- Time preferences
- Cache preferences
- Canvas preferences
- 3D preferences
- Presets preferences
- Project Preset Editor
- Intro to Keyboard shortcuts
- Use function keys
- General keyboard shortcuts
- Audio list keyboard shortcuts
- Tools keyboard shortcuts
- Transform tool keyboard shortcuts
- Select/Transform tool keyboard shortcuts
- Crop tool keyboard shortcuts
- Edit Points tool keyboard shortcuts
- Edit shape tools keyboard shortcuts
- Pan and Zoom tools keyboard shortcuts
- Shape tools keyboard shortcuts
- Bezier tool keyboard shortcuts
- B-Spline tool keyboard shortcuts
- Paint Stroke tool keyboard shortcuts
- Text tool keyboard shortcuts
- Shape mask tools keyboard shortcuts
- Bezier Mask tool keyboard shortcuts
- B-Spline Mask tool keyboard shortcuts
- Transport control keyboard shortcuts
- View option keyboard shortcuts
- HUD keyboard shortcuts
- Inspector keyboard shortcuts
- Keyframe Editor keyboard shortcuts
- Layers keyboard shortcuts
- Library keyboard shortcuts
- Media list keyboard shortcuts
- Timeline keyboard shortcuts
- Keyframing keyboard shortcuts
- Shape and Mask keyboard shortcuts
- 3D keyboard shortcuts
- Miscellaneous keyboard shortcuts
- Touch Bar shortcuts
- Move assets to another computer
- Intro to color and gradient controls
- Work with GPUs
Modify or animate a generator in Motion
You can modify an applied generator in the Inspector or HUD, or by using onscreen transform controls. You can animate generator parameters with keyframes or behaviors, and you can use a generator as the basis for a particle system. After you customize a generator, you can save it to the Library for future use.
While each generator is unique, there are a small set of controls that are shared between all generators. See Controls common to all generators in Motion.
Modify a generator in the Inspector
In the Layers list, Timeline, or canvas in Motion, select an applied generator.
Note: For information on adding a generator to your project, see Add a generator in Motion.
In the Generator Inspector, adjust the parameter controls.
For information on controls specific to each generator, see Intro to image generators in Motion or Intro to text generators in Motion.
Modify a generator using onscreen controls
As with any other image layer in Motion, you can make basic transform adjustments to an applied generator (modifying size, distorting, changing the anchor point, and so on) using onscreen transform handles. Changes to these basic transform parameters are reflected in the Properties Inspector. Additionally, some generators have specific onscreen controls—usually to adjust the Center or Offset parameter—that you enable by selecting the Adjust Item tool in the canvas toolbar. The Spiral Drawing generator has unique onscreen controls that simulate a stator (ring) and a rotor (gear) of a spiral-drawing tool. These changes are reflected in the Generator Inspector. For more information about the transform tools, see Transform layer properties in the Motion canvas.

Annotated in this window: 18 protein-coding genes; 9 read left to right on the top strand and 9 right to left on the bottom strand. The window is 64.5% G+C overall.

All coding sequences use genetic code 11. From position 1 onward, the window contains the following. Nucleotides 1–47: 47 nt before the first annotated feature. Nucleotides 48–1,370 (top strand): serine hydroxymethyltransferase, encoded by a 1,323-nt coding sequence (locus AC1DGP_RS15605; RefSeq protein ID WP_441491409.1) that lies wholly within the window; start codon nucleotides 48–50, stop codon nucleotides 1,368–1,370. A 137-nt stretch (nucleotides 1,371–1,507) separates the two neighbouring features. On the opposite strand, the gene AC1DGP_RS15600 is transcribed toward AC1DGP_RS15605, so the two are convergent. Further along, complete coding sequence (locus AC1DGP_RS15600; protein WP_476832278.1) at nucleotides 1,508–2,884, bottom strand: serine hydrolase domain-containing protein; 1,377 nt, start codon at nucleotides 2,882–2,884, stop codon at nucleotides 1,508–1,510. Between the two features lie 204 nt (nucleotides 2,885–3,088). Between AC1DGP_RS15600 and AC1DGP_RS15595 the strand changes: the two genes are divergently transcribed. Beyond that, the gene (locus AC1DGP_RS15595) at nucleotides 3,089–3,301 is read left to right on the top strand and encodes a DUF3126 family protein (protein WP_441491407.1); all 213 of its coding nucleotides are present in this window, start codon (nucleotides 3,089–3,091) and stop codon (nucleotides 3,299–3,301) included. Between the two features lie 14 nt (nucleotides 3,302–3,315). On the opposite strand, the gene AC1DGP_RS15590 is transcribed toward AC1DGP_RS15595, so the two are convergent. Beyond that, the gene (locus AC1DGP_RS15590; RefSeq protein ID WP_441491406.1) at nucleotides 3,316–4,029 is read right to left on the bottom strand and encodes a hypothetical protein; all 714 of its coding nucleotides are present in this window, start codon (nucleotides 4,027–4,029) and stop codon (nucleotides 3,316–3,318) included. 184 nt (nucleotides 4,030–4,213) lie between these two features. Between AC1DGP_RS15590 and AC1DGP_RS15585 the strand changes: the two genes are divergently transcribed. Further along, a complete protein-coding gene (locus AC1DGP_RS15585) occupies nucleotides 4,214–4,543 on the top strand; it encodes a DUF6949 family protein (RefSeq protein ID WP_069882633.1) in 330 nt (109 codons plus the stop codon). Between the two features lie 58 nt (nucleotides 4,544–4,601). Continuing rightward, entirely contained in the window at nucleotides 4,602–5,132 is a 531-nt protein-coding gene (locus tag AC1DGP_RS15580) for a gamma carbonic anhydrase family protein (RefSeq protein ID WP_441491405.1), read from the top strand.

In Motion, select a generator in Layers list, Timeline, or canvas.
In the canvas toolbar, click and hold the transform tools pop-up menu, then choose Adjust Item.
Note: If the generator has no onscreen controls, the Adjust Item tool is not available.
In the center of the canvas, the Center onscreen control or the Offset onscreen control appears (depending on the generator).
In the canvas, drag the Center control or the Offset control to a new position.
The Offset or Center parameter is adjusted accordingly in the Generator Inspector.
Tip: Always adjust transform-related generator parameters (such as center and angle) using onscreen controls (or using the controls in the Generator Inspector) rather than from the Properties Inspector; the equivalent controls in the Properties Inspector cause the generator to be resampled, resulting in a lower-quality output.
For more information about the Offset and Center parameters, see the controls descriptions for Image Generators.
Animate a generator using keyframes
Although most generators create static images, you can animate the parameters of a generator to create a moving texture over time.